Direct continuation of: TheraminTrees’s Atheism, 5: Imperfection
Follow up to: Defining Atheist and Agnostic
The general concept of ruling out a god for good is clear — find an incompatibility between one characteristic of God and another characteristic, and you know that god concept cannot exist. For example, if something is defined “circle” but also defined “square”, then you know that cannot exist. The same is true for gods.
But once you’ve ruled out a bunch of god concepts for being incoherent, what’s left? And what are you supposed to do with the remaining concepts? In this essay, I look at that.
What’s Been Ruled Out
So after going through my series, what god concepts are left standing?
…In “TheraminTrees’s Atheism, Part 1: Incompatibility” I ruled out gods that are omnibenevolent, yet create an afterlife of infinite torture. I ruled out gods that are omnipotent but cannot possibly commit sin.
…In “TheraminTrees’s Atheism, 2: Omniscience”, I ruled out gods that are omnipotent — because either a god is limited by deterministic laws of cause and effect (not omniponent!) or somehow capable of self-creation, self-authorship, and the full bucket of libertarian free will (incoherent!). I also ruled out gods that are omniscient, but genuinely surprised by how events turn out.
…In “TheraminTrees’s Atheism, 3: Evil”, I argued that the Problem of Evil, as currently understood, does not actually work to use existing suffering to rule out omnibenevolent gods. However, in “TheraminTrees’s Atheism, 4: Skeptical Theism” and “My List of Theodicy Responses”, I argue that God cannot be knowably benevolent, based on our understanding of existing suffering.
…In “TheraminTrees’s Atheism, 5: Imperfection”, I rule out gods that are perfect.
So, taking all that into account, any god that exists must be (1) somewhat imperfect, (2) not knowably benevolent, (3) not omnipotent, (4) either not omniscient or not capable of genuine surprise, (5) either not benevolent or not a creator of infinite torture.
What Do We Do With What’s Left?
I’ve always thought of myself as an atheist, and of “atheism” as someone who merely lacks belief in all god concepts. But even if we take atheism to require a definition in the strong sense — one who thinks gods do not exist, then I still consider myself such an atheist because I can definitively rule out the existence of quite a wide variety of commonly held god concepts.
However, just because many common god concepts are out, but that doesn’t mean that theism is dead forever.
What if someone puts forth a god that is indeed somewhat imperfect, ambiguously benevolent, and rather powerful but not outright omnipotent? What do we make of an Epicurean god that is powerful, but ambivalent toward humanity and ultimately reducible to deterministic atoms like the rest of us? Indeed, some people would pose such a concept (PDF) as the answer to the atheist’s criticisms.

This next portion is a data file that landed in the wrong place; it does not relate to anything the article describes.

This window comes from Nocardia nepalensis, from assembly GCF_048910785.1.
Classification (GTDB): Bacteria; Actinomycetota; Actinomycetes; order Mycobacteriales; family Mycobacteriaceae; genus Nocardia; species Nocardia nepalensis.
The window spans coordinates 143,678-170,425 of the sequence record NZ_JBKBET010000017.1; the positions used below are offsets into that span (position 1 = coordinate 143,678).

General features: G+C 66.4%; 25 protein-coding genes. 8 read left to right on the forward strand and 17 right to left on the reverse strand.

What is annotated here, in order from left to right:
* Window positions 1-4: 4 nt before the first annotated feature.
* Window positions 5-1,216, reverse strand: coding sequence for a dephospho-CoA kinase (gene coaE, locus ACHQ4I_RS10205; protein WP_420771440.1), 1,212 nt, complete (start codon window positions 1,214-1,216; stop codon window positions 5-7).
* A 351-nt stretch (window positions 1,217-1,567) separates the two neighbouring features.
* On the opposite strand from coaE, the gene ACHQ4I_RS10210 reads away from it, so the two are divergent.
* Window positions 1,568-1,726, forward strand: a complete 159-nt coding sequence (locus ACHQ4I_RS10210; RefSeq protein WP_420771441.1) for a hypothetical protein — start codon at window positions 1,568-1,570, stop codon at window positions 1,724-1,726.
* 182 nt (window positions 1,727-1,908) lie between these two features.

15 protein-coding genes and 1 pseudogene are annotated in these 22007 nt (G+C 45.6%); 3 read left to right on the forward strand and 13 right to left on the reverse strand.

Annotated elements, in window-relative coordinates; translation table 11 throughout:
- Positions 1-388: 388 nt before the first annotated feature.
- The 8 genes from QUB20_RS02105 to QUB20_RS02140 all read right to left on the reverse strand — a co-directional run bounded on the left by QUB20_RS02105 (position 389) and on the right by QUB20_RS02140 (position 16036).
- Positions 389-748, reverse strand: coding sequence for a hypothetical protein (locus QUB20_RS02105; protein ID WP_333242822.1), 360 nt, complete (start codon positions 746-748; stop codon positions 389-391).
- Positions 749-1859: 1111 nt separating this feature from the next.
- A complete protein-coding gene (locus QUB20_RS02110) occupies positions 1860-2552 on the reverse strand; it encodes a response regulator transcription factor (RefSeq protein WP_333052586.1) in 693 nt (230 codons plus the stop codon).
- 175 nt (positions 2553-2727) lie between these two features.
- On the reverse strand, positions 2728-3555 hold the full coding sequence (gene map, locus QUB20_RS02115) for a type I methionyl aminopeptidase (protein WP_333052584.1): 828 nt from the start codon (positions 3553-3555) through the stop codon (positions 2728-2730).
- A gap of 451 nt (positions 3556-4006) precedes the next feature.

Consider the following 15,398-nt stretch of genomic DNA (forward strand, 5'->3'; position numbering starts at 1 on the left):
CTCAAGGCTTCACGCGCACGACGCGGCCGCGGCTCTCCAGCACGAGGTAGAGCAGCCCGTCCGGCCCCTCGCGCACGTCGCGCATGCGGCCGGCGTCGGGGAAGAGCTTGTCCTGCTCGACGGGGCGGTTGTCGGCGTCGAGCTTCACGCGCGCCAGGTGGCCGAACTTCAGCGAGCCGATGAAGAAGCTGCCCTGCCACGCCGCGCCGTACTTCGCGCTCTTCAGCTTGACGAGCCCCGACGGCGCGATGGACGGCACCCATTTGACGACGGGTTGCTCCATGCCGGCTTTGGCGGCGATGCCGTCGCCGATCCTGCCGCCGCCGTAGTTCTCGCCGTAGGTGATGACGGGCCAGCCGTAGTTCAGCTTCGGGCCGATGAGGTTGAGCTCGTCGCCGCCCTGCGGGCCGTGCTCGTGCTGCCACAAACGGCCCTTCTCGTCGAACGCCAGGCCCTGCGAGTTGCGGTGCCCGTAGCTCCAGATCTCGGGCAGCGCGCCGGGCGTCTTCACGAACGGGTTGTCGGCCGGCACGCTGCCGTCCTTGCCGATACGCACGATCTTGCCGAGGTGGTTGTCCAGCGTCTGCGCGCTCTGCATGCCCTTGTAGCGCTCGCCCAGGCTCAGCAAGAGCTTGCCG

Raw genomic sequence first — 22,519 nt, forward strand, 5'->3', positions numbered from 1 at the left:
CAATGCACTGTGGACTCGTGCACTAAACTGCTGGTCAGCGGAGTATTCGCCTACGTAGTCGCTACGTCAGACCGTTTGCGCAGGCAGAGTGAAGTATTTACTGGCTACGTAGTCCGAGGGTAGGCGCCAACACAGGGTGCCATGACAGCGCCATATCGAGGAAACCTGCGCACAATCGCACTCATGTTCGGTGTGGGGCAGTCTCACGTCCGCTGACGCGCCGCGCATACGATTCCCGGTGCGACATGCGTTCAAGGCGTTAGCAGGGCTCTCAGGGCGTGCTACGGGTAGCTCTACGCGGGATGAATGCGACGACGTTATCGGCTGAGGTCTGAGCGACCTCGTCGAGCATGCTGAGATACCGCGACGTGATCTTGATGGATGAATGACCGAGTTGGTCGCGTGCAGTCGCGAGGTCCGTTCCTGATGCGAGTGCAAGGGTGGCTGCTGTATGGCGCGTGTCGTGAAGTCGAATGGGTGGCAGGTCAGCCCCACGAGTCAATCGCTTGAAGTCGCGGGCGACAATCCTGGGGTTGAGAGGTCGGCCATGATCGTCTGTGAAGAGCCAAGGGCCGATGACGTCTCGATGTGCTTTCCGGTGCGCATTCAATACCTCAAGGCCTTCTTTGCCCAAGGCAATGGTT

To this, I take the multi-pronged definition of “atheism” I set out in “Defining the Atheist and Agnostic” — assert definitive nonbelief in the concepts you can rule out, but merely lack belief in the concepts you can’t.
There are many concepts I can’t rule out. I cannot disprove the existence of Russel’s teapot, or the Flying Spaghetti Monster, or even a hypothetical race of aliens that built the pyramids. However, I can notice that there simply is no successful positive reasons to believe in such a thing. The evidence for gods just doesn’t pan out and suggesting we take such a concept seriously amounts to privileging the hypothesis.
I can also notice that postulating God doesn’t serve to help explain anything. What good is “god did it”? As Paul Amond points out:
For a start, when they say “God is the simplest explanation,” who says that? Suppose instead of Newton, someone had come along and said, “I think that your inverse square law of gravity is much too complicated. I’m going to explain the motion of the planets in terms of woo-woo.” And you say, “What’s woo-woo?” And they say, “The woo-woo is the thing which makes the planets move. It’s the single perfect entity which makes them go round in their orbits. And what can be simpler than woo-woo?
Now, what you might see there is I’ve pulled a fast one because I’ve cheated. I haven’t actually given you the theory. All I’ve done is given you a word. Anybody can say that a word is simple; anyone can say that a concept is simple if they don’t have to explain the details.
I’m done with talking about TheraminTrees’s video series, though I highly recommend you watch the rest of it. In my next essays on atheism, I’m going to explore further why the arguments for God’s existence don’t work, why God amounts to nothing more than privileging the hypothesis, and why “God did it!” is a horrible explanation…
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